It’s always easy to spot a knock-off. A company, show or movie that tries to jump on the success of another by producing a very similar, inferior product. The list in movies is endless. But in the toy world, one of the most famous was the GoBots line.
The GoBots were the less cool Transformers. They had their own mythology, but were basically “robots in disguise” just like those other robots who turned into cool stuff. Besides toys, they, too, spawned a TV show that wasn’t quite as successful, but had its fans. Now, nearly thirty years after the GoBots went extinct, news has broke that Hasbro has attempted to claim a new copyright for the franchise which would include “distribution of motion pictures.” Yes, there’s a chance we might see a Gobots movie. Read More »
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The Lego Movie was just the beginning; Warner Bros. and Lego have three other films in the pipeline. One is based on the Ninjago label, another expands the story of the Lego version of Batman, voiced by Will Arnett, and a third will be a proper sequel to the original movie by Phil Lord and Chris Miller. Lord and Miller are writing that sequel, and in a new interview they’ve let slip a few details. They talk about the Lego franchise as a whole, and the place of various filmmakers within it. But they also give up a few details about The Lego Movie 2 story, starting with the fact that it takes place four years after the first film.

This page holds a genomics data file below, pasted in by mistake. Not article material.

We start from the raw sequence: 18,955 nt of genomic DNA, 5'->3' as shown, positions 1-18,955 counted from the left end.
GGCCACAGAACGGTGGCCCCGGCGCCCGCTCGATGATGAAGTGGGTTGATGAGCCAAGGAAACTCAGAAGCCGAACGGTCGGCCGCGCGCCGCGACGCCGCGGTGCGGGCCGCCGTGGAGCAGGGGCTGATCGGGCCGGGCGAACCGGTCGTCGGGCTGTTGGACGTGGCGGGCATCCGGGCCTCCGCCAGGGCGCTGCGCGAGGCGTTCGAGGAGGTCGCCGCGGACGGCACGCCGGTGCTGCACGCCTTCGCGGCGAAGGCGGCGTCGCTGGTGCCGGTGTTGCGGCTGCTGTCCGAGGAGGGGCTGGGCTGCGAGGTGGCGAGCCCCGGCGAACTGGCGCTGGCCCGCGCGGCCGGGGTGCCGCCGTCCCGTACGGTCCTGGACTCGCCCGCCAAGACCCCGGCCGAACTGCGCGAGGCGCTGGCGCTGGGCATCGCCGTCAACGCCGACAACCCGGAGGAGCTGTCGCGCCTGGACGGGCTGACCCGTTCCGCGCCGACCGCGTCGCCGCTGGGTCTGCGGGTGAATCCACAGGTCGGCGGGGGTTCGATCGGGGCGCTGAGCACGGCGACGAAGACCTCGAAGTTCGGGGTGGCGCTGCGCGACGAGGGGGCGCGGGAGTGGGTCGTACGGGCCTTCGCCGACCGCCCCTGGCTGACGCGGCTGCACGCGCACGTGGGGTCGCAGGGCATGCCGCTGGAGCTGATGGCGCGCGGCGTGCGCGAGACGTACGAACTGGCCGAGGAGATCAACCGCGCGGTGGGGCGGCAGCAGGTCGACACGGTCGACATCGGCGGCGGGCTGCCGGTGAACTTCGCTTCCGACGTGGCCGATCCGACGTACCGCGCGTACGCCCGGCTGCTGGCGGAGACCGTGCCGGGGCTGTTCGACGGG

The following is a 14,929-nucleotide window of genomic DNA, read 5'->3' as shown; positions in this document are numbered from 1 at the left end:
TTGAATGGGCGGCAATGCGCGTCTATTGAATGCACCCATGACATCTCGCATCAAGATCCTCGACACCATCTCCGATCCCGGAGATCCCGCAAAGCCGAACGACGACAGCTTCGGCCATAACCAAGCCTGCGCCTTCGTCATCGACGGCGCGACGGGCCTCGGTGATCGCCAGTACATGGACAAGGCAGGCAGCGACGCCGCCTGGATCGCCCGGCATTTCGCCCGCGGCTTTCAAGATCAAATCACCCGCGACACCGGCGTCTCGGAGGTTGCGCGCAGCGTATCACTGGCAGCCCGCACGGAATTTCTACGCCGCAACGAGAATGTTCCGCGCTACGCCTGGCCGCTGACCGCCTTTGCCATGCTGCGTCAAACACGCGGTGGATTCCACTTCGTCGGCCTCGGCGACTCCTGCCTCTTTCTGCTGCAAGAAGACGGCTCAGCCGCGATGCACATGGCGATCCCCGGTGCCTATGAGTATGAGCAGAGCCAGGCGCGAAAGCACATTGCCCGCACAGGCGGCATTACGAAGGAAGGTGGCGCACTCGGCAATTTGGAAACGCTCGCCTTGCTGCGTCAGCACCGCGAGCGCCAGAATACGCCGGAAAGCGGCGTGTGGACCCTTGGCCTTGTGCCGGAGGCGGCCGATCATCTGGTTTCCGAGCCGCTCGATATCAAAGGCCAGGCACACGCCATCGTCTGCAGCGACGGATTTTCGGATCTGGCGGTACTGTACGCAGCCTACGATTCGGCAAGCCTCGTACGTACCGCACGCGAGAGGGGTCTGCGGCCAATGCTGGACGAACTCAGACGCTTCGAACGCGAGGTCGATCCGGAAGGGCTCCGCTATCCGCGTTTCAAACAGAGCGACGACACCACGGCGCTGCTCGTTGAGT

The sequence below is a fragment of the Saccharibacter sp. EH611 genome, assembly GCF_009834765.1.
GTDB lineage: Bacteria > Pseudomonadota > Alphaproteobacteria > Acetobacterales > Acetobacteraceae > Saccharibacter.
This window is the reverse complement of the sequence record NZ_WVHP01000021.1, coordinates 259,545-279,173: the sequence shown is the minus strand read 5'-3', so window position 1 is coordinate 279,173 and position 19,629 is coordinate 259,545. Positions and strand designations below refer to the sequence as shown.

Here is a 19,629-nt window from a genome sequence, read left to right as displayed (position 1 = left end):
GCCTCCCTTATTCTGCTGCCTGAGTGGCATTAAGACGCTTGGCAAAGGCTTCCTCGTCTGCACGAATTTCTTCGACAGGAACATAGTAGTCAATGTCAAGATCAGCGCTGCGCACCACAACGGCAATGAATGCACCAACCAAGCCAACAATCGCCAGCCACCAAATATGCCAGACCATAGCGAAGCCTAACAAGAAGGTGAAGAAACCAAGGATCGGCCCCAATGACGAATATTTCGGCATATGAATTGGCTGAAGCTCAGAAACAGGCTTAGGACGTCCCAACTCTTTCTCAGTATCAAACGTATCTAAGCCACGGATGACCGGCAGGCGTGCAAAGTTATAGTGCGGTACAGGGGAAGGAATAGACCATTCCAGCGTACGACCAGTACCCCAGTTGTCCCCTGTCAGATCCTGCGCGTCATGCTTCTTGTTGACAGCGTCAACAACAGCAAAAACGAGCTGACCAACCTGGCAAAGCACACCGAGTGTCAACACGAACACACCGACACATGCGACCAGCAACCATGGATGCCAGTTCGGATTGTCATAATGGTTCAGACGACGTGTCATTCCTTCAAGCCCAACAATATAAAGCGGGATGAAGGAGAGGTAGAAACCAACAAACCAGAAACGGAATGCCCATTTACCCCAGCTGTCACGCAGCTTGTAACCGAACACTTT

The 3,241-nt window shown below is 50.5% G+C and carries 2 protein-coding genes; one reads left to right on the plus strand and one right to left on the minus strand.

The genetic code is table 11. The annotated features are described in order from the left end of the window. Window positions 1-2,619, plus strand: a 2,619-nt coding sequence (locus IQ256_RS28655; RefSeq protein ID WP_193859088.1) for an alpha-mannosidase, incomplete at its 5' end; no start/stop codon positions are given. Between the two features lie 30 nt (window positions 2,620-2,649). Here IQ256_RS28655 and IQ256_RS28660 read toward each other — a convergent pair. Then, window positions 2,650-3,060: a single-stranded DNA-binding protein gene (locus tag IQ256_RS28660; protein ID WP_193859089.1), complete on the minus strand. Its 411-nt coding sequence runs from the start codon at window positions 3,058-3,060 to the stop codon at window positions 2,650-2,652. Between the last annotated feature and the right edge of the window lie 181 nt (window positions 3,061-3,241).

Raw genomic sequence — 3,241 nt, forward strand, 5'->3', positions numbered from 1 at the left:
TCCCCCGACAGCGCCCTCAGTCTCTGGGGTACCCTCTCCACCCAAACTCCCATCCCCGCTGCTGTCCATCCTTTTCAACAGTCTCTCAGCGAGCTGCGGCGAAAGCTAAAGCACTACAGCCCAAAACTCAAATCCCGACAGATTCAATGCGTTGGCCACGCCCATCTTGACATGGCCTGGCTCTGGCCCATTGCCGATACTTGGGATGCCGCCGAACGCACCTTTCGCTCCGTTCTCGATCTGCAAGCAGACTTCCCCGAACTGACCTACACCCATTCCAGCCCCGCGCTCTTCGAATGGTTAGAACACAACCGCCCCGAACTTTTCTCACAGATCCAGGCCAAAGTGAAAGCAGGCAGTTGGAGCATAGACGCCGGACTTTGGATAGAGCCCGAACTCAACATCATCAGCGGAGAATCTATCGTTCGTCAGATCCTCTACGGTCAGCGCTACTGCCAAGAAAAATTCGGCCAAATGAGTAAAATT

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Posted on Monday, November 17th, 2014 by Angie Han
The Master Builders of The Lego Movie were an eclectic bunch. There were Batman and all of his fellow Justice Leaguers, Gandalf and Dubbledore (sorry, Dumbledore), Shaq, Abraham Lincoln, Michelangelo (the painter) and Michelangelo (the turtle). One that didn’t make it in, however, was R2-D2.
Directors Phil Lord and Chris Miller revealed they originally planned for the lovable droid to be a main character in the The Lego Movie, in keeping with the gleeful mash-up spirit of the film. But in the final product, he’s nowhere to be seen. Find out why the R2-D2 Lego Movie appearance never happened after the jump.
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Posted on Monday, October 20th, 2014 by Angie Han
My Little Pony is following Hasbro siblings G.I. Joe, Jem and the Holograms, and the Transformers to the big screen. The animated adventure is expected to land in 2017, with Joe Ballarini (who has worked on scripts for animated films for Fox and DreamWorks) on board to write the script. Hit the jump for more details on the My Little Pony movie.